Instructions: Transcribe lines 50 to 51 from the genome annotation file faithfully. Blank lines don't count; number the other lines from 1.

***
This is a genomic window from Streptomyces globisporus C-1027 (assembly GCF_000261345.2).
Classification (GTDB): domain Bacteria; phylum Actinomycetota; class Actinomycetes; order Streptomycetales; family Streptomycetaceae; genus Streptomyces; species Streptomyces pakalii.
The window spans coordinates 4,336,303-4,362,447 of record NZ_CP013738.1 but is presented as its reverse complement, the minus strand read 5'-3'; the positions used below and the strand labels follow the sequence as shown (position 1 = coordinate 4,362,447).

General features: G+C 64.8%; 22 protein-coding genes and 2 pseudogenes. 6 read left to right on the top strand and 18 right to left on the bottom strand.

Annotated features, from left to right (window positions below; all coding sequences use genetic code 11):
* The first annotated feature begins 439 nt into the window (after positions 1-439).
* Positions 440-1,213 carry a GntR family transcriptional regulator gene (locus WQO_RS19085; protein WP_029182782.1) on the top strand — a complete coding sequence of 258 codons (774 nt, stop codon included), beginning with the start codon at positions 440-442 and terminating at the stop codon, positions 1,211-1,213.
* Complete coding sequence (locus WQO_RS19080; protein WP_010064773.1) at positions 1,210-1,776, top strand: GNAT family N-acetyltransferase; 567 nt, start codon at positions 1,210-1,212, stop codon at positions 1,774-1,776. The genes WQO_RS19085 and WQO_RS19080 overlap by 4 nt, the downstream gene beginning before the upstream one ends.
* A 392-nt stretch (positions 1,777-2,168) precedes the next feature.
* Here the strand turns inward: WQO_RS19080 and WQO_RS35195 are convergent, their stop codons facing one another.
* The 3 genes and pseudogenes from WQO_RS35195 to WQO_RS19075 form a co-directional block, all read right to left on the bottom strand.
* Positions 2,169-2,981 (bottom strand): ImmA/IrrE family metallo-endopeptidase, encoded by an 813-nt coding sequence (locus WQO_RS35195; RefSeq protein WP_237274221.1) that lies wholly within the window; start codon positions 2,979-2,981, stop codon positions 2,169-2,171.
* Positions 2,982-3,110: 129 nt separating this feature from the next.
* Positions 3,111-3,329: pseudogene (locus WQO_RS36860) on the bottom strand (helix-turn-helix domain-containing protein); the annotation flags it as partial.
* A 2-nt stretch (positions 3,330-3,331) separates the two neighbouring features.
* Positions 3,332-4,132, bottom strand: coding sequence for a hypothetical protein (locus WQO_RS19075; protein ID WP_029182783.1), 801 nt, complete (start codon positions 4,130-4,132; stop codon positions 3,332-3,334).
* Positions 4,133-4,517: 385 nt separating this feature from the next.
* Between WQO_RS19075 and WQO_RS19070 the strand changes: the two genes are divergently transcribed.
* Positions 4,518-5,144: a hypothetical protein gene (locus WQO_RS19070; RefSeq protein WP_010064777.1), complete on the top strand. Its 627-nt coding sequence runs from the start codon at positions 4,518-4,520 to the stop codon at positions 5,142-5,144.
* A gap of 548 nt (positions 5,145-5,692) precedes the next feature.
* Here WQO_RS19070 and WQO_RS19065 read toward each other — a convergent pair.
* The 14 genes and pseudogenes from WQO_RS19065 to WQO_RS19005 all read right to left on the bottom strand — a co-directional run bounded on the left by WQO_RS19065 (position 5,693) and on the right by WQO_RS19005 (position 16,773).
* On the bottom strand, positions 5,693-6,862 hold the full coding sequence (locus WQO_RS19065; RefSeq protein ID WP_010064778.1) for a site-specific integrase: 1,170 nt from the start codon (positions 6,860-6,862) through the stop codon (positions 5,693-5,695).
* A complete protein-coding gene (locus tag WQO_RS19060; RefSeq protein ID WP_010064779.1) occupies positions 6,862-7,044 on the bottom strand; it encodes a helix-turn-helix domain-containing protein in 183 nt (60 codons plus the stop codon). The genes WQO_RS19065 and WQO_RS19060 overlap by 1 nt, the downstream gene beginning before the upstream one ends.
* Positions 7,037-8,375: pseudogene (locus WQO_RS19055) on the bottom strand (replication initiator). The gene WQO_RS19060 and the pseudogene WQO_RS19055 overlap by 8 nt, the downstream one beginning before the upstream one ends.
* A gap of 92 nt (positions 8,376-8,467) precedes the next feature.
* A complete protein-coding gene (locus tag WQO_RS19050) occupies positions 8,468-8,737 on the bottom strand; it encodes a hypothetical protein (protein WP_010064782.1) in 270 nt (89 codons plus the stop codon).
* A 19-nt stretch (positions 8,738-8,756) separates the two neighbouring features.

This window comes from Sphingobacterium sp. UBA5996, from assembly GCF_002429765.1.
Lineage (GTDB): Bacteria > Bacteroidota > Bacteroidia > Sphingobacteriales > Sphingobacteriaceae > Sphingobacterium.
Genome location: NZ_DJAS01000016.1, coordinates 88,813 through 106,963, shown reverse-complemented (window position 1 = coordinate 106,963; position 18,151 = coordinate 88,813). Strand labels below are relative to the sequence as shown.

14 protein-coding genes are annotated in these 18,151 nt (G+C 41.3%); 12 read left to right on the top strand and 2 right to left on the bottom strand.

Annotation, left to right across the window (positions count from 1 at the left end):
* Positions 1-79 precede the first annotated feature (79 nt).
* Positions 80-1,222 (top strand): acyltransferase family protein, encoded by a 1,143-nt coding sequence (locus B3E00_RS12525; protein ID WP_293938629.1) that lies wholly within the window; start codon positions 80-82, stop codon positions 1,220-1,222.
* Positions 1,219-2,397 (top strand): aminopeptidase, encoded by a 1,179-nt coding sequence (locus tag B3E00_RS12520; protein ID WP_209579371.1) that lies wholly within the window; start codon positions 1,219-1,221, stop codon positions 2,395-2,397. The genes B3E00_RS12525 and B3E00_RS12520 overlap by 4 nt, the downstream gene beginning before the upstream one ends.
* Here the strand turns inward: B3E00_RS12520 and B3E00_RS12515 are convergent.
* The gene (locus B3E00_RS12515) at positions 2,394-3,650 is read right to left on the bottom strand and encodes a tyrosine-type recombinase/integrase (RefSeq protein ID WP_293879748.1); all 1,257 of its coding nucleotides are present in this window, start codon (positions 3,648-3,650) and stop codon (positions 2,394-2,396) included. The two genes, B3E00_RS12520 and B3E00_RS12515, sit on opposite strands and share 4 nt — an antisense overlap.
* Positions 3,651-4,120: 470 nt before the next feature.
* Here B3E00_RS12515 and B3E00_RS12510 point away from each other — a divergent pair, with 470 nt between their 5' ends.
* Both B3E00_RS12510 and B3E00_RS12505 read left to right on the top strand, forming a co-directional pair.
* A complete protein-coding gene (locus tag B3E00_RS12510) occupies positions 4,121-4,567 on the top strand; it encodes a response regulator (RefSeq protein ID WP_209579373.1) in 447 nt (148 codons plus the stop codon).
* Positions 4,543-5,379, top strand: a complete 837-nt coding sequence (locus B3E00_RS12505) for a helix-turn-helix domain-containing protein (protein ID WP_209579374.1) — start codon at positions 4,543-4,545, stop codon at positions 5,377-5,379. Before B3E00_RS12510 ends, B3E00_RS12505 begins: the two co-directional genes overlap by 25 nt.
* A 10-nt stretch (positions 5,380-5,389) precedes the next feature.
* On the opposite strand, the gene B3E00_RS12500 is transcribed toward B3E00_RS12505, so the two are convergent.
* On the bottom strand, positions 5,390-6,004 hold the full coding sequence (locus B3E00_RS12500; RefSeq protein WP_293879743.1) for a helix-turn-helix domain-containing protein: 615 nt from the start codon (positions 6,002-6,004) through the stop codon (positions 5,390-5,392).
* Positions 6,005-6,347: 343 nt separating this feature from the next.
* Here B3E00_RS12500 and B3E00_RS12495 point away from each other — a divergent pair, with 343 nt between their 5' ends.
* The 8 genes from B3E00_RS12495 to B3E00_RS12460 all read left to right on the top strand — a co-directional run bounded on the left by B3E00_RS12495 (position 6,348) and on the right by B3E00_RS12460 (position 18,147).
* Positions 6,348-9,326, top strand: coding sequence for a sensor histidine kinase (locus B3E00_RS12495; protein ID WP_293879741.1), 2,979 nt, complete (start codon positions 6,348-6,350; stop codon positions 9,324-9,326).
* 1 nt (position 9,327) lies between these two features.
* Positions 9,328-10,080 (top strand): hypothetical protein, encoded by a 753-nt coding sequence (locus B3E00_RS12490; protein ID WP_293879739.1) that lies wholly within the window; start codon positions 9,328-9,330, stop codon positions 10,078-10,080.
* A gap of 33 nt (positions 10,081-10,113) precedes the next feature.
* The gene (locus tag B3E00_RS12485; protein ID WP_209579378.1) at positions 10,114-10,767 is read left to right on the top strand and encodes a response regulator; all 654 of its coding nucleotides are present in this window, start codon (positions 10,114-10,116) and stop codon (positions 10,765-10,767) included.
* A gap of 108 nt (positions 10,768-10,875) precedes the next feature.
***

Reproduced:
* Positions 6,348-9,326, top strand: coding sequence for a sensor histidine kinase (locus B3E00_RS12495; protein ID WP_293879741.1), 2,979 nt, complete (start codon positions 6,348-6,350; stop codon positions 9,324-9,326).
* 1 nt (position 9,327) lies between these two features.